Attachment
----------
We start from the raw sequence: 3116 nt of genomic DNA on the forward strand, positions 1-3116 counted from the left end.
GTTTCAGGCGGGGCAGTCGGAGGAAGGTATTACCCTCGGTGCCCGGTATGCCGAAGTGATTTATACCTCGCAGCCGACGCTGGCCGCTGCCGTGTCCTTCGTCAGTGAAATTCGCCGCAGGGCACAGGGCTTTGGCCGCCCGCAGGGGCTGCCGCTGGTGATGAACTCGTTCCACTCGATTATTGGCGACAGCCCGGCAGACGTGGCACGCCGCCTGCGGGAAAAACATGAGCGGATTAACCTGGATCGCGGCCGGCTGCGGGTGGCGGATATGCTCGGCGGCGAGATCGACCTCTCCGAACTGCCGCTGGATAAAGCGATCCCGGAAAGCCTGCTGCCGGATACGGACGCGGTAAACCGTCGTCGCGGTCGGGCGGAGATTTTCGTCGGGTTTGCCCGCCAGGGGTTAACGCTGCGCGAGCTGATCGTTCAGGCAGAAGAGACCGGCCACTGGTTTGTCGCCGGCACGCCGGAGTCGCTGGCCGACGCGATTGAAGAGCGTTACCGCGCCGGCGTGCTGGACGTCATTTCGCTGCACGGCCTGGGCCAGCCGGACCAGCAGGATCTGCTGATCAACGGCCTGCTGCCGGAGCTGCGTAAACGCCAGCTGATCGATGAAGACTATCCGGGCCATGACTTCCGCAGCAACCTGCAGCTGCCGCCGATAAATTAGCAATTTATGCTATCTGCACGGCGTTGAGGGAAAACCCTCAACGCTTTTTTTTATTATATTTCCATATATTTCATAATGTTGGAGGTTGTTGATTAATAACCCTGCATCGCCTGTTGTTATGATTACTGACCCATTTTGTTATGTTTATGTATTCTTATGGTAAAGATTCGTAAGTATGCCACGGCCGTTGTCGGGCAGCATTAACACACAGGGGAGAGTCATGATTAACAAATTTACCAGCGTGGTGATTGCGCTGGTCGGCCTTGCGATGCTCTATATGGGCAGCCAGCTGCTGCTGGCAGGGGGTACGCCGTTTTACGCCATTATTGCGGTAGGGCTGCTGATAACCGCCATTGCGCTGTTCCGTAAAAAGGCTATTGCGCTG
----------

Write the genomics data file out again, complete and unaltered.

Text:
We start from the raw sequence: 3116 nt of genomic DNA on the forward strand, positions 1-3116 counted from the left end.
GTTTCAGGCGGGGCAGTCGGAGGAAGGTATTACCCTCGGTGCCCGGTATGCCGAAGTGATTTATACCTCGCAGCCGACGCTGGCCGCTGCCGTGTCCTTCGTCAGTGAAATTCGCCGCAGGGCACAGGGCTTTGGCCGCCCGCAGGGGCTGCCGCTGGTGATGAACTCGTTCCACTCGATTATTGGCGACAGCCCGGCAGACGTGGCACGCCGCCTGCGGGAAAAACATGAGCGGATTAACCTGGATCGCGGCCGGCTGCGGGTGGCGGATATGCTCGGCGGCGAGATCGACCTCTCCGAACTGCCGCTGGATAAAGCGATCCCGGAAAGCCTGCTGCCGGATACGGACGCGGTAAACCGTCGTCGCGGTCGGGCGGAGATTTTCGTCGGGTTTGCCCGCCAGGGGTTAACGCTGCGCGAGCTGATCGTTCAGGCAGAAGAGACCGGCCACTGGTTTGTCGCCGGCACGCCGGAGTCGCTGGCCGACGCGATTGAAGAGCGTTACCGCGCCGGCGTGCTGGACGTCATTTCGCTGCACGGCCTGGGCCAGCCGGACCAGCAGGATCTGCTGATCAACGGCCTGCTGCCGGAGCTGCGTAAACGCCAGCTGATCGATGAAGACTATCCGGGCCATGACTTCCGCAGCAACCTGCAGCTGCCGCCGATAAATTAGCAATTTATGCTATCTGCACGGCGTTGAGGGAAAACCCTCAACGCTTTTTTTTATTATATTTCCATATATTTCATAATGTTGGAGGTTGTTGATTAATAACCCTGCATCGCCTGTTGTTATGATTACTGACCCATTTTGTTATGTTTATGTATTCTTATGGTAAAGATTCGTAAGTATGCCACGGCCGTTGTCGGGCAGCATTAACACACAGGGGAGAGTCATGATTAACAAATTTACCAGCGTGGTGATTGCGCTGGTCGGCCTTGCGATGCTCTATATGGGCAGCCAGCTGCTGCTGGCAGGGGGTACGCCGTTTTACGCCATTATTGCGGTAGGGCTGCTGATAACCGCCATTGCGCTGTTCCGTAAAAAGGCTATTGCGCTG